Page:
Wednesday 8 May 2024

BirdNet-Pi: Species Stats

We are well into the 2024 BirdBox season.


Last year, blue tits made use of our new woodcrete bird box...

...but this year the great tits are having a turn.

We haven't really been paying much attention to the comings & goings around the birdbox. It was looking like a pair of curious great tits may have gone off and found somewhere more suitable.

Great tit checking out our woodcrete birdbox

But then, at the beginning of May, the activity level suddenly increased, and it was clear they had eggs which were now hatching!

Species stats

One of the features on the BirdNet-Pi system is species stats. As this system has been running since December 2023, I took a look at the details for great tit calls.


The first thing to strike me about this bird call chart was that call activity didn't really pick up until April. I was expecting to see lots of calls early, when the male would have been trying to attract a mate.


The great tit call peak is around 7th April

By the end of March/start of April I presume this couple would have already found one another. But maybe they became a pair [somewhere else] and then came into our garden and found the nestbox.

And by April, when the call activity had picked up, the male was certainly making his very familiar tea-cher, tea-cher, tea-cher call.

The multi-frequency burst is the tea sound, cher is the 4kHz horizontal line

Mostly this is a sequence of 3 sounds, but sometimes he makes a sequence of 4 sounds. And quite often he makes a truncated call: tea-cher, tea-cher , tea

Notice that the 3rd cher (4kHz) is missing

Who knows what this slight difference in these calls means? I suspect that it doesn't make any difference to the call meaning, because great tits seem to have a wide repertoire of calls anyway.

Getting back to the charts, why did our male great tit call more frequently around early April this year?

Using data from previous years, when we had the benefit of birdbox cameras, we can work backwards from the day the first chicks started to hatch, which I think was 2nd May.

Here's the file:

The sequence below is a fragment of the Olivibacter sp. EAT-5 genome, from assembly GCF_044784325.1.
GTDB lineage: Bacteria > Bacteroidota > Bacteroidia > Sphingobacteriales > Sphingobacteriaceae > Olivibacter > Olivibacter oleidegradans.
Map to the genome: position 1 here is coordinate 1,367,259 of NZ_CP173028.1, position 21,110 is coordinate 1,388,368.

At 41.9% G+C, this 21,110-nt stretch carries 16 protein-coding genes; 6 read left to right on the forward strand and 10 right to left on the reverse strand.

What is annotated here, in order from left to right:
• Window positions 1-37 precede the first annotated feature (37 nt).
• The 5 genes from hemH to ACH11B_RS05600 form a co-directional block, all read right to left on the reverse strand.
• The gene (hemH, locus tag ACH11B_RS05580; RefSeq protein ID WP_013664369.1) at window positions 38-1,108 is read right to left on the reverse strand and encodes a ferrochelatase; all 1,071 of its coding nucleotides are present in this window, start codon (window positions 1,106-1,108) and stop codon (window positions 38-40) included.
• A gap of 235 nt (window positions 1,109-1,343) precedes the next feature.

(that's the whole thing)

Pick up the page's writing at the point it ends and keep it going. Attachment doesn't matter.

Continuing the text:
Incubation would have commenced about 13-14 days earlier, which is around 18th April. This would have been about the time the last egg was laid.

If we assume the female has laid 9 eggs, this takes us back to, say, 9-10th April.

Therefore the male is calling most frequently about the time that the birds are mating. So the call could be territorial, he could be saying "stay away from here, stay away from my woman!" ...who knows.

Does this mean that the famous tea-cher, tea-cher, tea-cher call is only used to warn males off and not to attract females? ...I still don't know!

Blue tit species stats

The chart of call detections for blue tits is quite similar to the great tits...

the peak is around 17th - 22nd April

...except the peak is later.

I don't know where the blue tits are nesting, but they 'hunt' in our garden and therefore may only be a few gardens away from us.

The only way we might get a better idea regarding their progress is if their family turns up one day at our feeder. We may be able to work the dates back to calculate whether the peak calls also coincides with their mating.

Coal tit species stats

We see and hear coal tits in and around our garden. Their chart looks like this...

...but I've no idea what's going on. I doubt that they nest close by, and there may be several nesting pairs, but I can't deduce anything from this data.

From past experience I would have said they generally nest earlier than blue or great tits (they sometimes nested at our previous location).

the Robin stats

The robin is highly territorial for most of the year, so you can hear one almost everyday, almost anywhere!

...maybe this will make more sense when i have a full 12 months of data.

the Dunnock stats

And finally we have the dunnock, which I know very little about...

seems to peak late February/early March

...but will be keeping an eye on its chart as the year progresses.

Further reading:-

Our woodcrete birdbox:

Great tit sounds:

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